Quincy (not looking up): Hey Kane. Is that Nikki with you?
Me: No, it's my aunt.
Quincy: Hey Aunt Nikki.

Soon, they left back for San Luis. Jake and I played a game of Wacraft against Frank (we won!) and then I got a horrible migraine.
I turned off all the lights and listening to audio books for about an hour, and then I mostly felt better.

I called Erika, since I haven't seen her in awhile, and she said she wanted to hang out, but not til later. I watched The Simpsons with Frank, Kailey, Jake and Quincy for awhile (Frank bought the DVD of the season which has all the good ones) and around midnight I met Erika at Cafe Revolucion. I knew they'd be out of good things to drink, so I brought my own tea bags, which she soon saw the wisdom of.

Afterward we went back to her apartment and talked for awhile. She seems really happy in Santa Cruz, probably more so than me, really, and talking to her made me feel a lot better.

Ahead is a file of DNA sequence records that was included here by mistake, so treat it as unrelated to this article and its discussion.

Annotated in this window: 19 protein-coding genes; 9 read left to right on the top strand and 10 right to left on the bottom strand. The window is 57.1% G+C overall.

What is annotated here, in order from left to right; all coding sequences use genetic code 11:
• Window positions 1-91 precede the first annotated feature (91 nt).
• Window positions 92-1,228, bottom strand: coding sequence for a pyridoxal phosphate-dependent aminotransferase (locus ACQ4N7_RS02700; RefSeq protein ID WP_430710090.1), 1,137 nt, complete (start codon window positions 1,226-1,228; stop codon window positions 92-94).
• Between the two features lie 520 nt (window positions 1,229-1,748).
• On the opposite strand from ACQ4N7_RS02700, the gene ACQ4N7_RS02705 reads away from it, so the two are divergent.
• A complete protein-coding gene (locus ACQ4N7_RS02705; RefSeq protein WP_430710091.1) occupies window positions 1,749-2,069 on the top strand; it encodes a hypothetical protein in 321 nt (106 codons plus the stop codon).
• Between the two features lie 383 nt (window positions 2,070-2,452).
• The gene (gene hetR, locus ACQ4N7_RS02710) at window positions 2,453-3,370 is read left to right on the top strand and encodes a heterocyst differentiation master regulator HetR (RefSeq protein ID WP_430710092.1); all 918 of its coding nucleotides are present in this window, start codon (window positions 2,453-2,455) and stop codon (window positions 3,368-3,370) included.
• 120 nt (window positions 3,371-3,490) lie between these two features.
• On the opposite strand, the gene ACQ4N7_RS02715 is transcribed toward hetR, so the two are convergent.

I showed her Quamran, which her lack of livejournal/AIM/etc has prevented her from seeing before now, and she played me a song she recorded.
It was really nice and I think I need to spend more time with her. It's still funny for me that she's living so close by.

Today absolutely nothing happened.
Tomorrow I have to write a paper on Singin' in the Rain, which I should have done today.
Life is pretty decent.

*My mom is named Shawn, their other sister is Colin. They're all about the questionably misspelled masculine names.

Saturday, October 15, 2005

But a herring! Doesn't! Whistle!

This post has been two weeks in the making, cause a lot happens in it.

Friday the 31st I had dinner with Amanda, who lives here now, at her garage apartment on the outskirts of the town, near Capitola. It was slightly surreal since I'd kind of assumed I'd never much see her again and now she lives near me. But it was fairly nice.

That night my dad and Jamie came up to bring Farabundo and my bike. Frank and Ryan came in hilariously drunk/stoned and offered my dad a Newcastle. He politely accepted, and they ran away giggling like schoolgirls.

Then we went and ate at Saturn, where after thinking back on the Greenpartment my dad said, "I guess having a ping pong table take up the entire main room is kind of strange."